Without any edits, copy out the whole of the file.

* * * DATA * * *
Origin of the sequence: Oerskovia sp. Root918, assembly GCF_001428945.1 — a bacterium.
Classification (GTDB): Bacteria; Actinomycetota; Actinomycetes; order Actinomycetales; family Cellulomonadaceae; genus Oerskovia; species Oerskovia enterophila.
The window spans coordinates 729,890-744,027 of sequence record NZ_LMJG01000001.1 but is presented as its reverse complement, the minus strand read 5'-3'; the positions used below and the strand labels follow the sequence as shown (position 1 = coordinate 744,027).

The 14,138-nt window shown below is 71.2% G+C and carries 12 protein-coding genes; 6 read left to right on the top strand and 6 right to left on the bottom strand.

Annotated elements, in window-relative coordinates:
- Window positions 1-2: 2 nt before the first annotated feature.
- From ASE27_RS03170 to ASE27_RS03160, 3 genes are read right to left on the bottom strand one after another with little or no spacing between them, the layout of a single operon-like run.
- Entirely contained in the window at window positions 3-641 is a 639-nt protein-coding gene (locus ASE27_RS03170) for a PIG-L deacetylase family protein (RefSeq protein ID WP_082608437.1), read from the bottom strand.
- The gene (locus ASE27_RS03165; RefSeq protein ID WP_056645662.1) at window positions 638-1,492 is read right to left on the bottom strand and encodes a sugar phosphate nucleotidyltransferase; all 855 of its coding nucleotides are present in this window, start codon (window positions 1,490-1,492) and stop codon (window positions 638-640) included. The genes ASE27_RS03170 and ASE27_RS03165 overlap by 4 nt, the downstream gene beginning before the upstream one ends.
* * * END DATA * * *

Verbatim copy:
Origin of the sequence: Oerskovia sp. Root918, assembly GCF_001428945.1 — a bacterium.
Classification (GTDB): Bacteria; Actinomycetota; Actinomycetes; order Actinomycetales; family Cellulomonadaceae; genus Oerskovia; species Oerskovia enterophila.
The window spans coordinates 729,890-744,027 of sequence record NZ_LMJG01000001.1 but is presented as its reverse complement, the minus strand read 5'-3'; the positions used below and the strand labels follow the sequence as shown (position 1 = coordinate 744,027).

The 14,138-nt window shown below is 71.2% G+C and carries 12 protein-coding genes; 6 read left to right on the top strand and 6 right to left on the bottom strand.

Annotated elements, in window-relative coordinates:
- Window positions 1-2: 2 nt before the first annotated feature.
- From ASE27_RS03170 to ASE27_RS03160, 3 genes are read right to left on the bottom strand one after another with little or no spacing between them, the layout of a single operon-like run.
- Entirely contained in the window at window positions 3-641 is a 639-nt protein-coding gene (locus ASE27_RS03170) for a PIG-L deacetylase family protein (RefSeq protein ID WP_082608437.1), read from the bottom strand.
- The gene (locus ASE27_RS03165; RefSeq protein ID WP_056645662.1) at window positions 638-1,492 is read right to left on the bottom strand and encodes a sugar phosphate nucleotidyltransferase; all 855 of its coding nucleotides are present in this window, start codon (window positions 1,490-1,492) and stop codon (window positions 638-640) included. The genes ASE27_RS03170 and ASE27_RS03165 overlap by 4 nt, the downstream gene beginning before the upstream one ends.